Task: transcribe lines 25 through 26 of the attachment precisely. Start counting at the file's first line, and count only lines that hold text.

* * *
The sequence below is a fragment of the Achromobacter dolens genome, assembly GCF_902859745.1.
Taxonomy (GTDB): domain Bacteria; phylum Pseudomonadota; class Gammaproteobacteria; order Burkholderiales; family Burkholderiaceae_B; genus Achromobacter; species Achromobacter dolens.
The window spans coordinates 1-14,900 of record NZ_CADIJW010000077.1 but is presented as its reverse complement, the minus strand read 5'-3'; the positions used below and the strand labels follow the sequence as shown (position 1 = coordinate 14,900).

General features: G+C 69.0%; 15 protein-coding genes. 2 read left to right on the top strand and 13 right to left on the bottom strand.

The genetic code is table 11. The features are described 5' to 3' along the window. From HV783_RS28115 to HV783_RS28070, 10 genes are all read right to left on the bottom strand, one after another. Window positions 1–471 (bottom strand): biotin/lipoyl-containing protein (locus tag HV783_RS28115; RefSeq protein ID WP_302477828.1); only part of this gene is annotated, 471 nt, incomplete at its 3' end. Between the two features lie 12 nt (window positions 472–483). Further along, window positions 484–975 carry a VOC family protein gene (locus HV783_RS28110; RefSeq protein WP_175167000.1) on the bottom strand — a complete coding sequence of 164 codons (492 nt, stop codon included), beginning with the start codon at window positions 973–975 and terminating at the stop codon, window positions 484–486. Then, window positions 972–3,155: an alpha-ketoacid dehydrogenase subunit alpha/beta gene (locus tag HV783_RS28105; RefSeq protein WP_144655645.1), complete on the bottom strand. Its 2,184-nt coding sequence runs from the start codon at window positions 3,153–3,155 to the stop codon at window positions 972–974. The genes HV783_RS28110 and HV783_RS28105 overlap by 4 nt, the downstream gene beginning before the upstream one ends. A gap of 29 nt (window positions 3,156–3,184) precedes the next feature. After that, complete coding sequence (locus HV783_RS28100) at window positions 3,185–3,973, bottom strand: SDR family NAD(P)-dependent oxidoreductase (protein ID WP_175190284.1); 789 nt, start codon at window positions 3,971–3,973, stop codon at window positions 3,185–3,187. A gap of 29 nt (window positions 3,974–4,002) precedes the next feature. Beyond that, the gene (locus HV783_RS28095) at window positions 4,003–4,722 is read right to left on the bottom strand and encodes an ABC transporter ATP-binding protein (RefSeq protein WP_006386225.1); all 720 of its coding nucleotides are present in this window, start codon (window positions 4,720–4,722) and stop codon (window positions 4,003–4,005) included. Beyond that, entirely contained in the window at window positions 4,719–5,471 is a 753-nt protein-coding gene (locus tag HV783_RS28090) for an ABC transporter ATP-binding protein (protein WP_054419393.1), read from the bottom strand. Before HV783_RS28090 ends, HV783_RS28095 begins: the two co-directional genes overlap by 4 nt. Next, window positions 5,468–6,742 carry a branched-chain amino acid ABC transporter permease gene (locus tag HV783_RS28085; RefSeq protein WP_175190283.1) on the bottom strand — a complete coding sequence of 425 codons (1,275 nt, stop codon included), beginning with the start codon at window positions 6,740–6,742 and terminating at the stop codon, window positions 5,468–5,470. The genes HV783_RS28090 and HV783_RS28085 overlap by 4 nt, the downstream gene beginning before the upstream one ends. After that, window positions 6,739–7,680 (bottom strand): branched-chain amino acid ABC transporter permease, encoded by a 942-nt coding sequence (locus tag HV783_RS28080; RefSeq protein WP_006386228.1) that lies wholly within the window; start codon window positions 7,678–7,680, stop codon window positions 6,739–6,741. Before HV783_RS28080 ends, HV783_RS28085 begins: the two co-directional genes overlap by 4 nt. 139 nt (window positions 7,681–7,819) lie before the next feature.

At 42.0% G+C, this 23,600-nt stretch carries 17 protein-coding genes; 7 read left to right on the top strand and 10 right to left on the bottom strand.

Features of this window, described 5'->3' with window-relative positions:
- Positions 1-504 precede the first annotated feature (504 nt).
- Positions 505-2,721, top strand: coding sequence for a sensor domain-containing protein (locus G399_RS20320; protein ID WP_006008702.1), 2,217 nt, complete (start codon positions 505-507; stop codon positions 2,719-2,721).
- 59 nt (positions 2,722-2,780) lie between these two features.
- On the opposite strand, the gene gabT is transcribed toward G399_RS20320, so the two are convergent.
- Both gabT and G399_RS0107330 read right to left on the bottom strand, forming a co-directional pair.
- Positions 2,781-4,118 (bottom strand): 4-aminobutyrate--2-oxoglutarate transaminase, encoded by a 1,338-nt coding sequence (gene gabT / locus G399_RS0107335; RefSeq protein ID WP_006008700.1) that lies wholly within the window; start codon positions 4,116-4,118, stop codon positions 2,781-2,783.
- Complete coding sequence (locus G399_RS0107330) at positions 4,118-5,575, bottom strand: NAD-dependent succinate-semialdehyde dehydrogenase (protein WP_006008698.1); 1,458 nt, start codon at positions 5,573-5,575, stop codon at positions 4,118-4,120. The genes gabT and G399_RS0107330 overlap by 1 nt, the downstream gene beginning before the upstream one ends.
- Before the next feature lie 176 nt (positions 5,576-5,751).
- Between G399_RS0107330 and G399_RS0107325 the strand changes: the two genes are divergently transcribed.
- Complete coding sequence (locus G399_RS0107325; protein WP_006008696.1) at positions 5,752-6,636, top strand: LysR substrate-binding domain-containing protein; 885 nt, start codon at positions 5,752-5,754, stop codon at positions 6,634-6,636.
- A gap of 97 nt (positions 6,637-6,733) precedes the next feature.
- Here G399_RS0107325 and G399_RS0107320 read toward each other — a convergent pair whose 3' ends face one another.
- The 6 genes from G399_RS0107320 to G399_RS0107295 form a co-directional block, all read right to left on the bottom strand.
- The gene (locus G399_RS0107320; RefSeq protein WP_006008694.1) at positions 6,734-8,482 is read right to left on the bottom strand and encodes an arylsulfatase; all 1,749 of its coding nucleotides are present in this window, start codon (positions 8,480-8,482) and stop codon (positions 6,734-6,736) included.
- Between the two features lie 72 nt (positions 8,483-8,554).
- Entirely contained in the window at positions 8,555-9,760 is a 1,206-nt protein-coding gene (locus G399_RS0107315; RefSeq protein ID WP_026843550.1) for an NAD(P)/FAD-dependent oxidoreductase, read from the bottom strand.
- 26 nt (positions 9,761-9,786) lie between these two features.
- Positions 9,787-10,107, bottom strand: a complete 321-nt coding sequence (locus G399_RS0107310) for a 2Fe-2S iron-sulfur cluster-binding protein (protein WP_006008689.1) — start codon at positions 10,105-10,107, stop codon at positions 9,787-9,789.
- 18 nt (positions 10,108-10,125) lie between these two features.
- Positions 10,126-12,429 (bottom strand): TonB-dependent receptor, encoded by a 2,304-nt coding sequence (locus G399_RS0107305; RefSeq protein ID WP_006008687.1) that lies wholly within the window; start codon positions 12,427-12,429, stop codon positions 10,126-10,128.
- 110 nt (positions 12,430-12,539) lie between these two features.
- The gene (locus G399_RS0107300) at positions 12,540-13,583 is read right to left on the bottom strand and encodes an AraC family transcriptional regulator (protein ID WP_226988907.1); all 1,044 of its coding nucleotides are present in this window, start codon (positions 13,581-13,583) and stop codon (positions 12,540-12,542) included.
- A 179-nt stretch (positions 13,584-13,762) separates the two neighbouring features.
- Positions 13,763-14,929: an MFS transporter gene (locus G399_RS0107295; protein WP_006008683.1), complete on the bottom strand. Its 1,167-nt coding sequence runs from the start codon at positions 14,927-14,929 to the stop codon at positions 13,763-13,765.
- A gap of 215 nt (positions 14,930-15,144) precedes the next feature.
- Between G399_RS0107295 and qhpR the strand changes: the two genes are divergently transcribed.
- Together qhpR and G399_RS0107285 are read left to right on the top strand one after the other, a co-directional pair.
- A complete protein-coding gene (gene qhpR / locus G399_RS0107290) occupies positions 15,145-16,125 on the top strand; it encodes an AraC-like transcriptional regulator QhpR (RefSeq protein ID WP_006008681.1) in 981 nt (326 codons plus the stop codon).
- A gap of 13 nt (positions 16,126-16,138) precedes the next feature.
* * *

- Positions 9,787-10,107, bottom strand: a complete 321-nt coding sequence (locus G399_RS0107310) for a 2Fe-2S iron-sulfur cluster-binding protein (protein WP_006008689.1) — start codon at positions 10,105-10,107, stop codon at positions 9,787-9,789.
- 18 nt (positions 10,108-10,125) lie between these two features.